This one’s been on the to-do list for years, but I’ve been putting it off because I was anticipating it becoming another epic piece akin to my Gwen Stacy Murder Case post. Now, however, since I’m currently stuck at home in quarantine lockdown, I figure there might never be a better time to try and tackle this monster. So here I am, taking a look back at one of my favorite storylines ever, the original Elektra arc as done by Frank Miller in the pages of Daredevil across 1981 and 1982.
The story of Frank Miller’s Elektra is a tragedy in more than just one sense of the word. It’s also a long and meandering odyssey, one that takes place over the course of more than a dozen years. In order to avoid becoming another 20,000-word opus, I’m going to try and tackle this one in fairly chronological order without too much digression.
Having said that…
Fun Fact: My first encounter with Elektra was on the cover of Daredevil #174 (Sept. 1981), which I first saw on the spinner rack in the Village Smoke Shop in South Orange, New Jersey, in the early spring of 1981. At the time and at first glance, I assumed she was a female version of the super villain Electro, based strictly on the name. (I was still a year away from junior high Spanish classes, but I did live with an Italian grandmother who often spoke in Neapolitan dialect around the house, so I guess I absorbed enough of it to know that, in Latin languages, words ending in “o” were masculine and the feminine ended in “a.”) I didn’t recognize the ninja trappings of her attire because I knew nothing of ninjas at that point.
I also didn’t buy the issue, though that cover did stick in my brain. It must have been a month or two later that I picked it up in a trade with a friend of mine that lived down the street. As I recall, I also got the previous issue, DD #173, in this same swap.
That issue of Daredevil (#174) served as Elektra’s reintroduction to the ongoing plot. Her first appearance took place more than six months earlier in Daredevil #168 (Jan. 1981), in a tale simply titled “Elektra.” It was Miller’s first issue as both writer and penciler (after a year and a half of penciling scripts by Roger McKenzie), and boy did he kick things off with a bang.
“Elektra” opens with Daredevil on the trail of Alarich Wallenquist, a man needed as a witness in a murder trial. Unknown to Daredevil, there’s also a bounty on Wallenquist’s head back in Europe. Early in the story, DD is injured as a result of a nitroglycerine explosion, though this merely slows his pursuit, it does not stop him. What stops him is the well-placed butt of a sai to the back of his head, courtesy of a bounty hunter named Elektra, who’s also seeking Wallenquist in order to collect the price on his head. Before passing out, Daredevil recognizes her voice. This leads into a flashback revealing who this woman is and what she means to Matt Murdock.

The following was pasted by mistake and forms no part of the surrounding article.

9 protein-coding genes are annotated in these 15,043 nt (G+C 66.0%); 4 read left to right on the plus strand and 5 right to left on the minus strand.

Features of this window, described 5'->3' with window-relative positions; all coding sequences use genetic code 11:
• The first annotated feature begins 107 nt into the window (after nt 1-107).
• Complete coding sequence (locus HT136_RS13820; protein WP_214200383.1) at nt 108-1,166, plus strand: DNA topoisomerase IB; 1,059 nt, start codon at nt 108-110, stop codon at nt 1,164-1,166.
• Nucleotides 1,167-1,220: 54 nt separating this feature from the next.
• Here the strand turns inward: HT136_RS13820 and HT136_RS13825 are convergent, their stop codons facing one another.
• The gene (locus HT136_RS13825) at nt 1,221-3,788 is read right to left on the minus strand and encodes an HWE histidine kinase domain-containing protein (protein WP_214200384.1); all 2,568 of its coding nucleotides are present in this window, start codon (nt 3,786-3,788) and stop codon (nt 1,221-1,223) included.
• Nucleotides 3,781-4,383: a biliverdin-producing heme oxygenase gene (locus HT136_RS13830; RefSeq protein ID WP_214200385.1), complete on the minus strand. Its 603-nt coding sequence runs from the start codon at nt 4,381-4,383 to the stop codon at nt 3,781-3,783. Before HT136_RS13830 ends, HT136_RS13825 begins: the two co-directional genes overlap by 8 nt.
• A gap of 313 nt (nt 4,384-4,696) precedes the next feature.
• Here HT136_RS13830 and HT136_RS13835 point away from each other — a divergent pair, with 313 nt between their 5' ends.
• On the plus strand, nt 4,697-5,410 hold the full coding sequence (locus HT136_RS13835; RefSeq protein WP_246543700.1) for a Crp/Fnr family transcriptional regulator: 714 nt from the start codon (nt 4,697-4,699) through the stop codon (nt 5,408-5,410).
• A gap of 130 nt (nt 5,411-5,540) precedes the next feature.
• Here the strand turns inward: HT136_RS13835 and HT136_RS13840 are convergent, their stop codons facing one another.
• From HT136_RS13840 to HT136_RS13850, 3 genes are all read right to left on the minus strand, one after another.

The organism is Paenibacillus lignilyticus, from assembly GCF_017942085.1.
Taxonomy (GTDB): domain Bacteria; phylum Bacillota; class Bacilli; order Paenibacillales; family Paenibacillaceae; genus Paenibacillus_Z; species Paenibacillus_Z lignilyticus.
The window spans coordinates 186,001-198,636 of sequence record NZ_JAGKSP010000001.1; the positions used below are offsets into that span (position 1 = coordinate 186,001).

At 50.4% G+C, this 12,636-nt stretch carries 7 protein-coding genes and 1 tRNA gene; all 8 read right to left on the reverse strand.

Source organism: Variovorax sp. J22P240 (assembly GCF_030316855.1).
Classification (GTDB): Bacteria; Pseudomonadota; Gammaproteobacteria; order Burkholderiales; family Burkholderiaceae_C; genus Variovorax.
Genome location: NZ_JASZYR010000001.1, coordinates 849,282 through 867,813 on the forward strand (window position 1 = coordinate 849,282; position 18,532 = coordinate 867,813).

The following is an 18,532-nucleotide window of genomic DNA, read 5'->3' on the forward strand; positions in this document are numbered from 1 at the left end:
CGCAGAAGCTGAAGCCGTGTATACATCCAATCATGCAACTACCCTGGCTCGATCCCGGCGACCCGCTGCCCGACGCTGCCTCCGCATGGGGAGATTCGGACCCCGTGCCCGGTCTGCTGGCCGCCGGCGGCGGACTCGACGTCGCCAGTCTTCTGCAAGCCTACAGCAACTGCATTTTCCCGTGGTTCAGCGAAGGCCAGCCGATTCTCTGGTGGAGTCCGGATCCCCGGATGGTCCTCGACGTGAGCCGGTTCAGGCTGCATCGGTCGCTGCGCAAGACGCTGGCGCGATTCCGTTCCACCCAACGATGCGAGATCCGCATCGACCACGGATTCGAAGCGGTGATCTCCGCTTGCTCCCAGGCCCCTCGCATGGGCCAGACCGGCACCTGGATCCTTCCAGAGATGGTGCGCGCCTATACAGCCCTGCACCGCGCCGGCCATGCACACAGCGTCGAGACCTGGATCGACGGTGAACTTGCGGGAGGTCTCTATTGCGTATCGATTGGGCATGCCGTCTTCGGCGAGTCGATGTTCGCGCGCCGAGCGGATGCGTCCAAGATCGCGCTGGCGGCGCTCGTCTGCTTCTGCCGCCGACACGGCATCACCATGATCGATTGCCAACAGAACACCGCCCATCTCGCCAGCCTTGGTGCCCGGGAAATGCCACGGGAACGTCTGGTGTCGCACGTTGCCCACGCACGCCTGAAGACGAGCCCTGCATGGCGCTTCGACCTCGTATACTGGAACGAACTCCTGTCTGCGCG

The flashback shows us Matthew Murdock and Elektra Natchios meeting at Columbia University when Matt is nineteen (and I’m guessing she’s the same age). He’s Pre-Law, of course, while she, the daughter of a Greek Ambassador, is majoring in Political Science. Though blind and thus unable to see her beauty, Matt still finds himself drawn to Elektra after he and Foggy Nelson literally bump into her on campus.
After being rejected upon his initial request for a date, Matt does something beyond bold: he reveals his hypersenses to Elektra. He chooses to do this because he thinks his blindness is the reason for her initial rejection of him (though as a reader I disagree with this conclusion). “I-I’ve never talked to anyone about all this, Elektra,” he confesses. “Not even Pop. I’d like to talk again… please?”
So not only is Elektra his first real love, she is also the first person Matt ever revealed his powers to. This is BIG.
Naturally, Elektra agrees to the date after this, but not (I believe) for the reasons Matt thinks. Matt’s male ego requires that Elektra’s rejection and/or acceptance of him has to be all about him and have nothing to do with her. In reality, the opposite is true: it has nothing to do with him. In fact it’s pretty clear, based on their initial encounter, she likes him and that the attraction is mutual, to at least some extent. I believe the truth is revealed by Elektra’s dialogue earlier in the conversation: “I rarely get to meet other students because of Athos [her bodyguard]. Since we left Greece, I have not made a single friend. Oh, I am sure Poppa is right in protecting me. An ambassador’s daughter is a likely target for terrorists. Still, it does get lonely.”